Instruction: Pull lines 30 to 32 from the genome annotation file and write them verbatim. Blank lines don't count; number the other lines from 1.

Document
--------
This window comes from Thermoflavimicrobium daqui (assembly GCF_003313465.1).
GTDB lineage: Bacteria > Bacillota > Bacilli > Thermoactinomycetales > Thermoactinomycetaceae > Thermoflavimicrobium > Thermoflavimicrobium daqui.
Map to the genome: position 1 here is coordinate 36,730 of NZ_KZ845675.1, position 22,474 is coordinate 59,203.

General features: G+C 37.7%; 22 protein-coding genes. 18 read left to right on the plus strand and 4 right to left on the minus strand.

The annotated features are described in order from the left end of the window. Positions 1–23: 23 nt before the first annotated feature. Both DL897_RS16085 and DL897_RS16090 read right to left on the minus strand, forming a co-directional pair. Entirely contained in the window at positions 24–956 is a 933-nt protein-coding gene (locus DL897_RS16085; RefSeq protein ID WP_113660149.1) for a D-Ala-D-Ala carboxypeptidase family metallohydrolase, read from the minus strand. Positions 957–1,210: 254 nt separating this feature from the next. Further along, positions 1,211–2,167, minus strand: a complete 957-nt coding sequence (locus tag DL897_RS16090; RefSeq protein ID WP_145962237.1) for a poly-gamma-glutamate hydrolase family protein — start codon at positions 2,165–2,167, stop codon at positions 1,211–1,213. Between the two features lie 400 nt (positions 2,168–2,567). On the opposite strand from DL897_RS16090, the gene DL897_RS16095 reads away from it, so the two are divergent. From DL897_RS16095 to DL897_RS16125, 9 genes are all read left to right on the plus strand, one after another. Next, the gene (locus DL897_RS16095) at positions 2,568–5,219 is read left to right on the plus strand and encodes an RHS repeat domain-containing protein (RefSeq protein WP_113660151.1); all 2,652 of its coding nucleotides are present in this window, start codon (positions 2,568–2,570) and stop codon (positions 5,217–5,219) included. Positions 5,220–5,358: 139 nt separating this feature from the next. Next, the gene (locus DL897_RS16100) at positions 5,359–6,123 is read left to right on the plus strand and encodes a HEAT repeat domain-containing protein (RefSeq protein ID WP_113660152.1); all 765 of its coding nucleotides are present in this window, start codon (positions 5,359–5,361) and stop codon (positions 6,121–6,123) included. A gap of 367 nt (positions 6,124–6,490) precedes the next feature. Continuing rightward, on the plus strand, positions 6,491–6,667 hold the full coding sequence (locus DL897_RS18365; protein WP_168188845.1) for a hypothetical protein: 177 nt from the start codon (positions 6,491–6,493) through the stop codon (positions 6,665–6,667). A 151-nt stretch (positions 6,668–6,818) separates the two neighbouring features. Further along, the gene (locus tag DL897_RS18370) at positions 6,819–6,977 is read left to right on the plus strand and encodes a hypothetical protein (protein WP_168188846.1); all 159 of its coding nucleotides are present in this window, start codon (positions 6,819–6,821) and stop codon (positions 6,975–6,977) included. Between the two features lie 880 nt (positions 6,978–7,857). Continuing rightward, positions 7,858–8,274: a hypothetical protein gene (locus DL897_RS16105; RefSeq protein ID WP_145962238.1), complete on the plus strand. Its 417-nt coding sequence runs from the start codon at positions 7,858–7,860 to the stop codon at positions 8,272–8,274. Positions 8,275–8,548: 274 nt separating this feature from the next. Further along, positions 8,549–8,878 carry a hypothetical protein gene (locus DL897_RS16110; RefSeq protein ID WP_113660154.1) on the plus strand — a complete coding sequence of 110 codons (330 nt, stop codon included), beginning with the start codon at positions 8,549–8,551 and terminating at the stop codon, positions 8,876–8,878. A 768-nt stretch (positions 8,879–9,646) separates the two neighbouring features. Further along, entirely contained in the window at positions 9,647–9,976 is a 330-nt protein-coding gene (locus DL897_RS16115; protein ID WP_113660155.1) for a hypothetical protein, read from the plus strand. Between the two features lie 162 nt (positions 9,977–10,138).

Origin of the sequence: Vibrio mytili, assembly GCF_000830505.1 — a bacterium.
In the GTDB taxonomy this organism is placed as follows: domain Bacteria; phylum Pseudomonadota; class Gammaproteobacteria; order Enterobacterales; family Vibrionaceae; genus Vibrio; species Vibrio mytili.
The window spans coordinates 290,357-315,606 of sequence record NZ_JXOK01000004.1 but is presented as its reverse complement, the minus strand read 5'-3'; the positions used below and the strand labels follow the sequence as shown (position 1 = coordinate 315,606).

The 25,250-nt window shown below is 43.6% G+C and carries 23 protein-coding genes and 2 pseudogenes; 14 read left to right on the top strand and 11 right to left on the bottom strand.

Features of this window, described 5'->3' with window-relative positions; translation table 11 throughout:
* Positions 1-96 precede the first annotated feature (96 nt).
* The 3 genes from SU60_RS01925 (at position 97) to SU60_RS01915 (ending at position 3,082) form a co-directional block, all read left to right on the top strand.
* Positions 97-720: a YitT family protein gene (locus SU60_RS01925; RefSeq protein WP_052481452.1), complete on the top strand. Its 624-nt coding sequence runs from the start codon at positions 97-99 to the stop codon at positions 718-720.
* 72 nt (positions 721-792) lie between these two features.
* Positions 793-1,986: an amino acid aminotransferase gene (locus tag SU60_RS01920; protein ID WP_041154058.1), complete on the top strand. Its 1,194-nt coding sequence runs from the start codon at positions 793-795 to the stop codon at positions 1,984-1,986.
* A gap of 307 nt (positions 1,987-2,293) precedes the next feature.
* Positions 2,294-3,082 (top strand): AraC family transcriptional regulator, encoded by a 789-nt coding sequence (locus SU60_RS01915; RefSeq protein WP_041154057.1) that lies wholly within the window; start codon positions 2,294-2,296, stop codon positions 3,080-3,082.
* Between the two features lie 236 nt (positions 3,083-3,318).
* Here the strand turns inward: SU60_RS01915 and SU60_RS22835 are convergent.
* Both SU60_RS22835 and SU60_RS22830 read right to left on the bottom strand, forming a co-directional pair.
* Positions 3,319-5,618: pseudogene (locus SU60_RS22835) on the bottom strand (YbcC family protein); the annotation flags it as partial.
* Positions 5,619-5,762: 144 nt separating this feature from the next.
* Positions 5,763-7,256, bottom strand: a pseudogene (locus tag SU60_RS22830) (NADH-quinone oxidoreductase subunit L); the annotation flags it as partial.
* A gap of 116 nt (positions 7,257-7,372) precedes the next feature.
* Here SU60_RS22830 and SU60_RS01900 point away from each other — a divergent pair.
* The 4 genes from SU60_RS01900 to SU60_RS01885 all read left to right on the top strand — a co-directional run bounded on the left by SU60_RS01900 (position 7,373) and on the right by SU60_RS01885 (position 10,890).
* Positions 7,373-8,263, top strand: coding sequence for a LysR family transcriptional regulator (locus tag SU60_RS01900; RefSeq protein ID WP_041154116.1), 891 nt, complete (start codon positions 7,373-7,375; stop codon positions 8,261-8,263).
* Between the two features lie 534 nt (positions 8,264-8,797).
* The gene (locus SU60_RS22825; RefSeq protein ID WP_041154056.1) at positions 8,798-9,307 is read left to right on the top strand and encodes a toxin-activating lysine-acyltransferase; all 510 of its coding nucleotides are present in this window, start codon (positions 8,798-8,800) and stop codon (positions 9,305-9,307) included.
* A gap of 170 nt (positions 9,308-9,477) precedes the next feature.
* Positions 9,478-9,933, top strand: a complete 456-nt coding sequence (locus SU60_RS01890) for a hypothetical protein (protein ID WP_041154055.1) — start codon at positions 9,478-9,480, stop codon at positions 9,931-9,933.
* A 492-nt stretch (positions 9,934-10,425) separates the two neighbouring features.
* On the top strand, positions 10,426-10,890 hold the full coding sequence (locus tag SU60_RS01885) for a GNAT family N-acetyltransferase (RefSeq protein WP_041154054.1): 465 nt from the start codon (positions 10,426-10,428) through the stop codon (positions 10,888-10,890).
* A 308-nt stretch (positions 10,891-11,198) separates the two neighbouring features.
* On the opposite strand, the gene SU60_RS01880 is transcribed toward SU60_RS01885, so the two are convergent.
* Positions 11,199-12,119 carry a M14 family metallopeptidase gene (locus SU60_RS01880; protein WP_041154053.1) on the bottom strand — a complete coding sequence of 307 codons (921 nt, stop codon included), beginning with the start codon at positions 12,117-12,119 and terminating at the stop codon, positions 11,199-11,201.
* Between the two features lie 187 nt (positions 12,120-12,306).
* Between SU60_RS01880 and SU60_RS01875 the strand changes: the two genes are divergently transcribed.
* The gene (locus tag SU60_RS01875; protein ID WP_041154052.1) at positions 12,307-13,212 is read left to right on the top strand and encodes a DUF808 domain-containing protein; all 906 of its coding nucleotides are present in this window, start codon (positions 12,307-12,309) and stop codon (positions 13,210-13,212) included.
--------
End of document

* A gap of 170 nt (positions 9,308-9,477) precedes the next feature.
* Positions 9,478-9,933, top strand: a complete 456-nt coding sequence (locus SU60_RS01890) for a hypothetical protein (protein ID WP_041154055.1) — start codon at positions 9,478-9,480, stop codon at positions 9,931-9,933.
* A 492-nt stretch (positions 9,934-10,425) separates the two neighbouring features.